An assorted group of the disaffected reply to a posted advertisement, agreeing to live isolated for three months, each limited to only one suitcase. They plan to spend their time writing stories, gradually refining their styles, hopefully creating some work worth saving. All this is to be accomplished within the walls of a concrete building closed off from the rest of the world. The character's names are descriptive and indicative of their personalities and/or histories: Miss Sneezy, the Earl of Slander, Reverend Godless, the Matchmaker, etc. They leave no trace, disappeared.
The participants liken this experience to that of the residents of the Villa Diodati, a summerhouse party in 1816, where a group of creative people were trapped by the rain in a house on Lake Geneva. To assuage their boredom, the residents told scary stories then wrote them - such masterpieces as Mary Shelley's Frankenstein and Dracula. The more modern, if not cynical, group labors under a similar pretension but fails to take into account their own shortcomings: "Victims of our own low threshold. Victims of ourselves."
Prefaced by a poem, each new story of the twenty-three is progressively scarier, more violent, building an aura of repression and confinement that quickly becomes claustrophobic. Setting up the scene of their own denouement, each member of the group destroys a Mylar package of food they hate, creating a serious nutrition shortage. Each day brings yet another act of self-destruction, cranking up the tension, adding drama to their faux Villa Diodati, but much, much darker.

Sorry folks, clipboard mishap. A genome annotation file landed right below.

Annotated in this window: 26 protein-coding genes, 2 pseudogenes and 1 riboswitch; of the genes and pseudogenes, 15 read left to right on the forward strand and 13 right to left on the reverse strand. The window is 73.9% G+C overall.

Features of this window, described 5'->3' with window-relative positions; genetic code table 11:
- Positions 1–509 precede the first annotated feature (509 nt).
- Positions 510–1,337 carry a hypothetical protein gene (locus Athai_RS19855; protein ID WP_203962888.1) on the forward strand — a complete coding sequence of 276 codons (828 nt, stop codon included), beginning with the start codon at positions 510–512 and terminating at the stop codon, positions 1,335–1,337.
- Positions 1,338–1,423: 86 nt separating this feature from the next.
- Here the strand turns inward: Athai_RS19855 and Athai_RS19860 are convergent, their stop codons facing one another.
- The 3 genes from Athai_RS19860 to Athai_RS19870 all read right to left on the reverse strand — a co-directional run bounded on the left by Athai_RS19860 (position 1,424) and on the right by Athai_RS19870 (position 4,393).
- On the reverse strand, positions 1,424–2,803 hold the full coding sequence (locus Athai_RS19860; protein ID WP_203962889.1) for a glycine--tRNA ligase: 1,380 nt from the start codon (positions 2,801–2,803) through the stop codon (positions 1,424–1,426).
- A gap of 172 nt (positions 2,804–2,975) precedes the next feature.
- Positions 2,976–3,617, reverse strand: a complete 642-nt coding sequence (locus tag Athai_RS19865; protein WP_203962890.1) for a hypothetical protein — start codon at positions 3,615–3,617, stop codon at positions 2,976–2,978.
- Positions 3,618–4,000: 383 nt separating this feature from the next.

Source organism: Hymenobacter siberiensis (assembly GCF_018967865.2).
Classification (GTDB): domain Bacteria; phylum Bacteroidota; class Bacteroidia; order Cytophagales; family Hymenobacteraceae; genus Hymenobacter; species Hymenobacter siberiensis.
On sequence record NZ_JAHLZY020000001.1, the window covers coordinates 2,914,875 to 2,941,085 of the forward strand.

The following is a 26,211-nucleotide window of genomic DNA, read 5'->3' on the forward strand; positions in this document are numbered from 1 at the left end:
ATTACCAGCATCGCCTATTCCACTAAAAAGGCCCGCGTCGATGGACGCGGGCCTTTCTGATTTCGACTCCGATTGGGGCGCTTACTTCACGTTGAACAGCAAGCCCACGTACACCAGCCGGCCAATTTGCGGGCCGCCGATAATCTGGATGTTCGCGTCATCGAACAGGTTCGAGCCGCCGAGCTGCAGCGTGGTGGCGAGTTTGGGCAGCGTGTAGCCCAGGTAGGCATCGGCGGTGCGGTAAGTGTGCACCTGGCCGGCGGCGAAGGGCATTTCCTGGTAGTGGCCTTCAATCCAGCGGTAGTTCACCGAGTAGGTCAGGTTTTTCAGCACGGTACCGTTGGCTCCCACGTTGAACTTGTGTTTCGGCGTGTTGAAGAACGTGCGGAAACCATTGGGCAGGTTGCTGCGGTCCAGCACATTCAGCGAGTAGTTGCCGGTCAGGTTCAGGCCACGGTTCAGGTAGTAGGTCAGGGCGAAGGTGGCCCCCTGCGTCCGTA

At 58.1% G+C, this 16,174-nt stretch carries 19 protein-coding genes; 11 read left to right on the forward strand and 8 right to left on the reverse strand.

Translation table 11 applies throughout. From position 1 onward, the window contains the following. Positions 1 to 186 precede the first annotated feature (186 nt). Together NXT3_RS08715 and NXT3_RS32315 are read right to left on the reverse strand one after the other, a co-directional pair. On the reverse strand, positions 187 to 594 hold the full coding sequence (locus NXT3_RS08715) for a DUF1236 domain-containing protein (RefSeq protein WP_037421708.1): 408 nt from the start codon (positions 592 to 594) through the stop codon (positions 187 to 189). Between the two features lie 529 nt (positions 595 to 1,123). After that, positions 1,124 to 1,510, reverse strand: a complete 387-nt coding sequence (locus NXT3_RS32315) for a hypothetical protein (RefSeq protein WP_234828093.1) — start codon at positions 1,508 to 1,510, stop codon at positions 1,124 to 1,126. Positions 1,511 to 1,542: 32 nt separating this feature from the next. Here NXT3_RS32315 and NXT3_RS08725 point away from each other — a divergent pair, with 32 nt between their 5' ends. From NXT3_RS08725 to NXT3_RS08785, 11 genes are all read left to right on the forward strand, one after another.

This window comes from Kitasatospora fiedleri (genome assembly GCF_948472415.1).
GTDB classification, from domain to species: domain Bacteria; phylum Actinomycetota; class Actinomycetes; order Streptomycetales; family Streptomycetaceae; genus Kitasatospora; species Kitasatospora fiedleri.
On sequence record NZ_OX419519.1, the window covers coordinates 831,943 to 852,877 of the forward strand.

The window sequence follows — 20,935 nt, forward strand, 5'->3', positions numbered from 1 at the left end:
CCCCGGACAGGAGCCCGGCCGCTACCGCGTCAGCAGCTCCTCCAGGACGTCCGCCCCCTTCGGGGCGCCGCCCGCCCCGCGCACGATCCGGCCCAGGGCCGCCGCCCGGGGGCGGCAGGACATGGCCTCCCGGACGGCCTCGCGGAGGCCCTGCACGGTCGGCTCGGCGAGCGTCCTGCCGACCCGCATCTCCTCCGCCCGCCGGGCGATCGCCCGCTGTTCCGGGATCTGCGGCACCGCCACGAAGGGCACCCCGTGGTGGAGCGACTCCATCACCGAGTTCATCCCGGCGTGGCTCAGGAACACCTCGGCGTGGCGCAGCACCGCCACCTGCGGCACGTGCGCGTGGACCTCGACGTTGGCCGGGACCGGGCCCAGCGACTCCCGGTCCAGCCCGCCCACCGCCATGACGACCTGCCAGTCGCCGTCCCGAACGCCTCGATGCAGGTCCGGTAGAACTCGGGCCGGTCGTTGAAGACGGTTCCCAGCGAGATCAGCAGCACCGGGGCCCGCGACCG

A bizarre tale is relayed through these stories prefaced by poems, the chaos and carnage progressive, essentially building two plots: the dissolution of the group's social contracts and the unfolding horror of the individual stories. The result is a bit disjointed, albeit weirdly creative, Palahnuik's penchant for the macabre evident. This two-in-one tale might have been more successful as a short novel and a story collection, with less dissonance for the hapless reader, but the gore is way over the top, merely window-dressing for a flailing novel.
Hopefully this isn't the reader's first encounter, as it was mine. Halfway through, the novel disintegrates into a feast of gore for anyone left standing by the end. Reading Palahniuk is an experience, always edgy, but Haunted leaps right over the cliff, wallowing in complete cannibalistic decadence: "The best story we'd bring out of this building was just that we survived."